1915: Collison, “In the Wake of the War Canoe”
“In the Wake of the War Canoe: A Stirring Record of Forty Years’ Successful Labour, Peril & Adventure Amongst the Savage Indian Tribes of the Pacific Coast, and the Piratical Head-hunting Haidas of the Queen Charlotte Islands, B.C.” by William Henry Collison (London: Seeley, Service & Co., 1915).
Crammed with truly excellent photos, this firsthand memoir of later frontier, and post-frontier, times (circa 1873-1915) by a British missionary has the power to open eyes.
I’m a scholar of pidgin and creole languages in general, so I’m really curious whether someone in the know could take a look at the things Collison says and quotes in the “Tsimshian” & Haida languages. Will these turn out to be pidginized versions of both? Here’s a preliminary list of the data to be checked on:
- Page 124 both.
- Note his description on pages 125-126 of the difficulties he had in learning the tribal languages, and the evidence we see in the laughter greeting his reading back of his pupils’ names.
- He gives some grammatical description on those pages as well.
- 174 Haida bible quotation.
- 201 Tsimshian.
- 203 Haida.
- 215 Haida.
- 231 Tsimshian.
- 240, 242 Tsimshian.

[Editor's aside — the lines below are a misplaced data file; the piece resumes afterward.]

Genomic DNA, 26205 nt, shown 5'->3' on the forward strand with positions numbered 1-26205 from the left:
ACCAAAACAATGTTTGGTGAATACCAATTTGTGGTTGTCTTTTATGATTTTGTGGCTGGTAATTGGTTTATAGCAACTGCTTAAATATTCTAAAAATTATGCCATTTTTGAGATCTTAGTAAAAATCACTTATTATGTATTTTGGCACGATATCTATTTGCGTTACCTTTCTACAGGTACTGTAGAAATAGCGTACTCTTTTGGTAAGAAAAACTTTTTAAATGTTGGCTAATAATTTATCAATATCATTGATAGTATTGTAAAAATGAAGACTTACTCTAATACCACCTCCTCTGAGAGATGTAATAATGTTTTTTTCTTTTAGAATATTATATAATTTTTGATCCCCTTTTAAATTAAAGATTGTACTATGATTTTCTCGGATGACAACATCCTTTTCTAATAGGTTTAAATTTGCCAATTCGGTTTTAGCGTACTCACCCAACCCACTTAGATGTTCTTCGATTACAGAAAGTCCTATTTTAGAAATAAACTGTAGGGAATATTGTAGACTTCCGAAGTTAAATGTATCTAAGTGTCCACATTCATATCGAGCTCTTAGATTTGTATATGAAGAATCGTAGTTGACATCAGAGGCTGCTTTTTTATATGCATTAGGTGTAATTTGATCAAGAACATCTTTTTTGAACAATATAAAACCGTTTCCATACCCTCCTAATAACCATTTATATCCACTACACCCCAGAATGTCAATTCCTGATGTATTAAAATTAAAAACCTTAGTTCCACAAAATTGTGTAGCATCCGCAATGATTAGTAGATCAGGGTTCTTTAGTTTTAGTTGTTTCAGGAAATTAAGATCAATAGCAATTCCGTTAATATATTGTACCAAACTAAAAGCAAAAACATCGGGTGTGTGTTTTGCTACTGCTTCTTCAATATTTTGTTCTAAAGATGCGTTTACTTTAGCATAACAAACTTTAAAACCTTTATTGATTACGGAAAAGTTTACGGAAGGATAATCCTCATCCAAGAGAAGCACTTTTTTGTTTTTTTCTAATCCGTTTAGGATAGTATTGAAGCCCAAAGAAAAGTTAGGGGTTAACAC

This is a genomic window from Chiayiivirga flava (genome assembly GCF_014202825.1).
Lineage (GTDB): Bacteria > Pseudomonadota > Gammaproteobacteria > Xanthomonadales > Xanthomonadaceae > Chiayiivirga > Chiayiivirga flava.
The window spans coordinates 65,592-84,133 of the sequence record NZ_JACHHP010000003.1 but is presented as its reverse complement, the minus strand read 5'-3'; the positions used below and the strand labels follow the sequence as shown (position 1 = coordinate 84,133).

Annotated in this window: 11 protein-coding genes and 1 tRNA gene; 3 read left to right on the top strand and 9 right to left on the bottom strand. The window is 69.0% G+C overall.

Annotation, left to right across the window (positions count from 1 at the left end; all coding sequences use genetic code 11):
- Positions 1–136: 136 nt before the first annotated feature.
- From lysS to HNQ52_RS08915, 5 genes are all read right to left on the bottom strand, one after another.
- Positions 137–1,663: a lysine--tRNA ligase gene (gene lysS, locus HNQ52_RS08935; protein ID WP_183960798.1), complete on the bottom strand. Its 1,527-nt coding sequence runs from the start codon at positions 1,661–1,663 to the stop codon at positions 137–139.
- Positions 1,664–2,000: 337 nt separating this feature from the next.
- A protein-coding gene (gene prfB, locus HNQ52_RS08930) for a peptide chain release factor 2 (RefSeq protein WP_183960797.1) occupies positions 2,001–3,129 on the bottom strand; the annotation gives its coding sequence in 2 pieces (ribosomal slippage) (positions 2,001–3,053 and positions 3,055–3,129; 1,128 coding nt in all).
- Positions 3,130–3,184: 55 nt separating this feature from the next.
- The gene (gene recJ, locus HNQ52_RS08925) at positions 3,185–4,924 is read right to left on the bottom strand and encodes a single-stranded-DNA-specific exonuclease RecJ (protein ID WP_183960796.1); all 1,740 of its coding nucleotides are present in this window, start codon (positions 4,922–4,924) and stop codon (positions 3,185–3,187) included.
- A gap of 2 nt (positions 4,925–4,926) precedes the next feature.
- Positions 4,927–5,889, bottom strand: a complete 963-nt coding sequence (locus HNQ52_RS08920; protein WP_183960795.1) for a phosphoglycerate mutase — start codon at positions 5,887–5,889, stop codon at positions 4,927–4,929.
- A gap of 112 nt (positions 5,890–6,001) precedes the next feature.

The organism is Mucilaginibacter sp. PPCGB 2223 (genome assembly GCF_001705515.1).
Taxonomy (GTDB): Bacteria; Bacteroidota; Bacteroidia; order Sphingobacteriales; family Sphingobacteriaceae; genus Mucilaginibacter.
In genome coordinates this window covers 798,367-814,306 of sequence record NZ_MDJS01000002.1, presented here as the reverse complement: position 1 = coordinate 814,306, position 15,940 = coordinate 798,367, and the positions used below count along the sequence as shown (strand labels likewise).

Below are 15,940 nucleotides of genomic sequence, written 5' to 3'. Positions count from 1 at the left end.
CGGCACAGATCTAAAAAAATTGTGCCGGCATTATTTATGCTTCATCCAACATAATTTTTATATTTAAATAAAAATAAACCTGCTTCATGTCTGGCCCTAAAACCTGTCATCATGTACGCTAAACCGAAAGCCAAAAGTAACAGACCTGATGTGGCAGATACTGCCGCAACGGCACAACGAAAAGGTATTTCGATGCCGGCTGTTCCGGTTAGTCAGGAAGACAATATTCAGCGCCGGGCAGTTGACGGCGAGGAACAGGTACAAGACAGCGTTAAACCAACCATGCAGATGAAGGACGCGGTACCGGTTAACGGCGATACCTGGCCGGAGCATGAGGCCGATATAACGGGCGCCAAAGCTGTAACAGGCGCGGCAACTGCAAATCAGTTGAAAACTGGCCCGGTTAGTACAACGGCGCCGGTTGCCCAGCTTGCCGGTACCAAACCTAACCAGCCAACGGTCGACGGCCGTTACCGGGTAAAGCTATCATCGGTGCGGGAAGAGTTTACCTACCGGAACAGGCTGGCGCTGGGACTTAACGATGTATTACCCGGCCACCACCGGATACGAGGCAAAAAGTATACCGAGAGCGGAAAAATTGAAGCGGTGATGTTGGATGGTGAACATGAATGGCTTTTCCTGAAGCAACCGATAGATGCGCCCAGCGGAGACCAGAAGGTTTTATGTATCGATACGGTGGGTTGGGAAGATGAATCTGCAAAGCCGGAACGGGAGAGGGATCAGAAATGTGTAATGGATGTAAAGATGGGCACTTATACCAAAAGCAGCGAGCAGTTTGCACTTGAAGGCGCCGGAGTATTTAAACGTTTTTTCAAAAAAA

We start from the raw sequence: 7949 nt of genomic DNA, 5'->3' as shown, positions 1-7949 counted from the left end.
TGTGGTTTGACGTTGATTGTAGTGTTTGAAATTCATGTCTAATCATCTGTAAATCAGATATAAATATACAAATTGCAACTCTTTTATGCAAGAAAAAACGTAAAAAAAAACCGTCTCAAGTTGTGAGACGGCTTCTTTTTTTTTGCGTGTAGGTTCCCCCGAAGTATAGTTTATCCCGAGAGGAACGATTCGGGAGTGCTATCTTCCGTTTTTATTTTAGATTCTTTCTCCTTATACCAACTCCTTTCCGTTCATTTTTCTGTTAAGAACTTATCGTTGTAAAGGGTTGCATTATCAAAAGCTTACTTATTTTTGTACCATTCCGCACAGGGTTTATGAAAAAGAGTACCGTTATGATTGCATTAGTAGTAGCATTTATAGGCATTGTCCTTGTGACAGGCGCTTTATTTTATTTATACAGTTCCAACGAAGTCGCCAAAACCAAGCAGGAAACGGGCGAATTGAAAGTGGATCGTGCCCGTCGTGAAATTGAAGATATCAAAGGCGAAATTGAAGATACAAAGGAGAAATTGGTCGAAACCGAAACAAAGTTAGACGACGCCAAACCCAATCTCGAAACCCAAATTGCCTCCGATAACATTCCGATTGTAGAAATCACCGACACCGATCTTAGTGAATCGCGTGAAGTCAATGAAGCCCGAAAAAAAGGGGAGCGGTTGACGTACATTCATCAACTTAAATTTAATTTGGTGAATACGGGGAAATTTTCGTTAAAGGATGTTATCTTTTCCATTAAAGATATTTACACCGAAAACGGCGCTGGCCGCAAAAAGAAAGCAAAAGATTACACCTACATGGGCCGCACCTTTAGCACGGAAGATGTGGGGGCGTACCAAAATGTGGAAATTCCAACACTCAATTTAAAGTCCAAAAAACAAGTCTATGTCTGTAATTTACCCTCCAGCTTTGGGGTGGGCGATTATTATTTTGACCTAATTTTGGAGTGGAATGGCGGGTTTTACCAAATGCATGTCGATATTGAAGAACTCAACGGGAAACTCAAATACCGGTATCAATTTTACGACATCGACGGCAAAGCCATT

Moving on to Chinuk Wawa-related material — pages 86-87 evaluates North Coast Indians’ acculturation, both religious and linguistic (they’ve largely moved beyond using CW) :
Pages 126ff: the author repeats some less than accurate folklore about Chinook Jargon:
On page 131, Chinuk Wawa is used by a Haida man working for Collison, to threaten a White storekeeper:
In this section of the book, it’s interesting to see Collison arguing for a milder White attitude toward the Indigenous “potlatch“, which he says has become quite acculturated by the time of writing. Still, he calls it a “harmful” tradition! On a similar note, Collison is overall a better than average observer of Native people’s customs, but still insists on trying to replace them with Euro-American ones.
Page 151 tells us the origin of (at least local) terms for ‘Saturday’ & ‘Sunday’ in Tsimshian, perhaps partly from Chinuk Wawa’s word for ‘Sunday / week’:
Page 154 notes a Tsimshian captain & crew who, pretty typically for their people, know no CJ:
On page 160, a shipwrecked “Hudsons Bay Company factor”, Mr. Williams (?), reaches a village of Tlingits who luckily do turn out to know Jargon:
On page 164, “hootchino” is mentioned; it’s a Tongass Tlingit place name that’s the ancestor of the modern slang “hooch” for ‘liquor’. (Collison goes on to describe their town as having distilling equipment outside every single house.) Sometimes folks have claimed it to be a Chinuk Wawa word; we have scant direct evidence for that, although it was certainly used in a CW environment.
On page 165, Collison preaches in Jargon in a Tongass Tlingit town, as he doesn’t speak Tlingit. He repeats the hoary old anecdote of the missionary who had terrible results preaching through a Chinuk Wawa interpreter, an incident that I can tell you was due to the dude’s flowery literary English, which is extremely hard to translate into CW:
On page 173, a Haida man’s description of the “fighting fire-ship” (a steam-powered naval vessel) suggests speech in or influenced by Chinuk Wawa:
Similarly, pages 305-306 report the phrasing “white man’s fire canoe” for a steamboat: